Built at Portsmouth Naval Yard in Kittery, Maine, and commissioned on 30 July 1942, USS RUNNER (SS-275) remained on the eastern coast of the United States only long enough to conduct shakedown exercises before setting out for Pearl Harbor.

RUNNER’s first war patrol was frustrating. She managed to torpedo five cargo ships, but none of them sank. Plus, in the midst of the final attack she was very nearly hit by a patrol plane’s bomb. It went off close enough to the boat that the force of the explosion knocked out all the sound gear, as well as the power that raised and lowered the periscopes. The boat dove deep to escape, then returned to Pearl Harbor for repairs.

The second patrol was less exciting since RUNNER’s mission was to lay mines. Then she moved to the Hainan Straits, which separate mainland China from Hainan Island and connect the Gulf of Tonkin to the South China Sea. There she torpedoed a single freighter before setting a course for Midway.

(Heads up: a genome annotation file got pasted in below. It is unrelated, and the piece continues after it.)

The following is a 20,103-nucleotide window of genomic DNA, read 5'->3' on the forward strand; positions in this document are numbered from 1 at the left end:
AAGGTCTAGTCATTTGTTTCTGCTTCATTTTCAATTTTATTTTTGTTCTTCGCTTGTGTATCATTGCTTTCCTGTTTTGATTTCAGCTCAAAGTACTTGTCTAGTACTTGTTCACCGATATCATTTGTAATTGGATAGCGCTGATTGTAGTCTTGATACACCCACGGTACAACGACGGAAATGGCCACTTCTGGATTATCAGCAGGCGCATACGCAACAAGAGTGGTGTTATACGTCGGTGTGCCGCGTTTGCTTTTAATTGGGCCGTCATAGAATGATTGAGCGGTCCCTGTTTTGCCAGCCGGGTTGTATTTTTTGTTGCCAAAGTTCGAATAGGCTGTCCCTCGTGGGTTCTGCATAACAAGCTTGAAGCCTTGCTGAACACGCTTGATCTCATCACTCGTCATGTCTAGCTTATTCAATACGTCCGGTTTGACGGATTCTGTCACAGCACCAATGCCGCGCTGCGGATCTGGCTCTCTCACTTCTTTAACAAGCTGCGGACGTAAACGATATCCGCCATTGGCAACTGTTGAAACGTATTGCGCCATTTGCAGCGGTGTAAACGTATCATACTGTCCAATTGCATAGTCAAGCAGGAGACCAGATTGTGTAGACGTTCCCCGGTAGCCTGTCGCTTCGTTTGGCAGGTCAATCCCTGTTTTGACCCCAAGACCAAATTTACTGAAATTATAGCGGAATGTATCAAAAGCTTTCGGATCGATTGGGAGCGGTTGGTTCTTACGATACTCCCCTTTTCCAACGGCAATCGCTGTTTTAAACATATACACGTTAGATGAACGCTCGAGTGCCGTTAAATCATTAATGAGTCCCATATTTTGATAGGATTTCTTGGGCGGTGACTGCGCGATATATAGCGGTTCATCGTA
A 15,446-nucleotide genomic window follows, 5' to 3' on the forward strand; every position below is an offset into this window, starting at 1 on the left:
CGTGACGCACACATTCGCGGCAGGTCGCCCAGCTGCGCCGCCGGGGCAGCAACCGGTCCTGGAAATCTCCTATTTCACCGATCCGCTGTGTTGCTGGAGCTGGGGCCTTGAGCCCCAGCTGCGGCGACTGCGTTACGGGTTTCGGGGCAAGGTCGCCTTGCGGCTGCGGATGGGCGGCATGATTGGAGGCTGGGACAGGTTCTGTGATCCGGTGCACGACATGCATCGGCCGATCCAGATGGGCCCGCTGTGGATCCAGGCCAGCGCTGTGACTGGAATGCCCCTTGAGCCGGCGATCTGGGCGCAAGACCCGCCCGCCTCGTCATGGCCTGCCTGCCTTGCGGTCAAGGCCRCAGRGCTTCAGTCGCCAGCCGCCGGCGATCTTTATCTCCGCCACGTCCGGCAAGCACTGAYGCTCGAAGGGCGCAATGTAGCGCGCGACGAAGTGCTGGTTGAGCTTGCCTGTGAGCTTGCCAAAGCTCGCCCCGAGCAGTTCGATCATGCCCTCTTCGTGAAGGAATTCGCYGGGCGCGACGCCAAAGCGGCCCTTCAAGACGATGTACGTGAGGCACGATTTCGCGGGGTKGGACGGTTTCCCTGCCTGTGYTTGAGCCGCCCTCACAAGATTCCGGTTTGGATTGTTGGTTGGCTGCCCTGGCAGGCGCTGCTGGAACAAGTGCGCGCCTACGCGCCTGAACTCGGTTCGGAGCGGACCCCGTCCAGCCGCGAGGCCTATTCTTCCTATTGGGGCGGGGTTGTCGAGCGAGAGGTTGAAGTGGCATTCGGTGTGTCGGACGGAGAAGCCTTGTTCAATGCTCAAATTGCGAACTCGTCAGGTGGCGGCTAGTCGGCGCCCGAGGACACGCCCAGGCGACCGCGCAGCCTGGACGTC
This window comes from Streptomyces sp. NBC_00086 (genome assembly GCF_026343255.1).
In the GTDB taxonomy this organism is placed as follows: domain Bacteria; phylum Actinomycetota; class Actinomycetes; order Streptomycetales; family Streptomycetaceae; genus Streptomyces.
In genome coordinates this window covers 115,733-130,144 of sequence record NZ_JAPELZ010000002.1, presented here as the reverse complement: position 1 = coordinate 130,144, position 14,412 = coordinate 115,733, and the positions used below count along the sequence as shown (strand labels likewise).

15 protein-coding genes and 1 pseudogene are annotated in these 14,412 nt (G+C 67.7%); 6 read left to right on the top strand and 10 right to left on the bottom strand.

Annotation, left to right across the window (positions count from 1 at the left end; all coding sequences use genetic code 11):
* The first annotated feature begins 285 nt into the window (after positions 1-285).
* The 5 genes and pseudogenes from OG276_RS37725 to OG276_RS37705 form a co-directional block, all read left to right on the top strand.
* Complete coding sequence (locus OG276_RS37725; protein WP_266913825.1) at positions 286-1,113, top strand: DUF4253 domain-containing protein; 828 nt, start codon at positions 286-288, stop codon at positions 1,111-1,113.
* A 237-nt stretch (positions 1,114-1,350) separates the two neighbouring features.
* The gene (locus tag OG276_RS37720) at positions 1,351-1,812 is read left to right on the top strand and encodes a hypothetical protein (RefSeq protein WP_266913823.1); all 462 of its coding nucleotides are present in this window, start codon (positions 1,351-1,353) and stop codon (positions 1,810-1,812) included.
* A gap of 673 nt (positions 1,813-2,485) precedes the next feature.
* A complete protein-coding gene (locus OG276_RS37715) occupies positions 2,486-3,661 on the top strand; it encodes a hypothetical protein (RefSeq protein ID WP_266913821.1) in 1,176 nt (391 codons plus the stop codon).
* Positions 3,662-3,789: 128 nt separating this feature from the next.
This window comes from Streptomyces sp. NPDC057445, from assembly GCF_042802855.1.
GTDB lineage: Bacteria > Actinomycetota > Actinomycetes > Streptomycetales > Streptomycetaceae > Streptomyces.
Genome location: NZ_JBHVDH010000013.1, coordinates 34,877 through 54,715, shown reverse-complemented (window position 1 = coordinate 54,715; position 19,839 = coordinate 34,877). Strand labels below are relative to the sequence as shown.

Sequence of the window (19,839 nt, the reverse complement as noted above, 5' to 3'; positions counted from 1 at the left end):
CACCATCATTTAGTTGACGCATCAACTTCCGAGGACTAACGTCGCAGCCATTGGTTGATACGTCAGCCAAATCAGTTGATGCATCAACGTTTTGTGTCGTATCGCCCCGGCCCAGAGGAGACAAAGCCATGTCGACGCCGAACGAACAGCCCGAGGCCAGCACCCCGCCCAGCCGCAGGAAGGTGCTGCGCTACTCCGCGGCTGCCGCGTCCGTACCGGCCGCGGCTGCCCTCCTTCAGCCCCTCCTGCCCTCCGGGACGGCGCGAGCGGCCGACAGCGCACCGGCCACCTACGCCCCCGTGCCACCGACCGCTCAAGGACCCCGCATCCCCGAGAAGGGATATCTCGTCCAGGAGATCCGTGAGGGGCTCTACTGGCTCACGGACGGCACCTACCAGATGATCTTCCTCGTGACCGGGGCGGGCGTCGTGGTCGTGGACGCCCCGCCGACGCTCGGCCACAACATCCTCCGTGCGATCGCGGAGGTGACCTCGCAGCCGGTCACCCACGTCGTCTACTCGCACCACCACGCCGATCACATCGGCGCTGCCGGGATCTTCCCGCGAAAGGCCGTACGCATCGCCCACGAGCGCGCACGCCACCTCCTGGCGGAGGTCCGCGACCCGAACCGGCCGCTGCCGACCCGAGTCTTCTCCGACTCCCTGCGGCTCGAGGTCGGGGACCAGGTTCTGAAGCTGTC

On 27 May 1943, RUNNER departed Midway for the Kurile Islands, which arc between Russia’s Kamchatka Peninsula and the northernmost tip of Japan. She was never seen again. Japanese records note the sinking of two vessels, one on 11 June and one on 26 June, in the area RUNNER had been assigned to patrol, but they hold no clue as to what might have happened to the lost boat. Therefore 26 June, the last date on which she is known to have been patrolling, is typically cited as the date of her loss.

RUNNER received one battle star for her wartime service. Seventy-eight men were lost with her.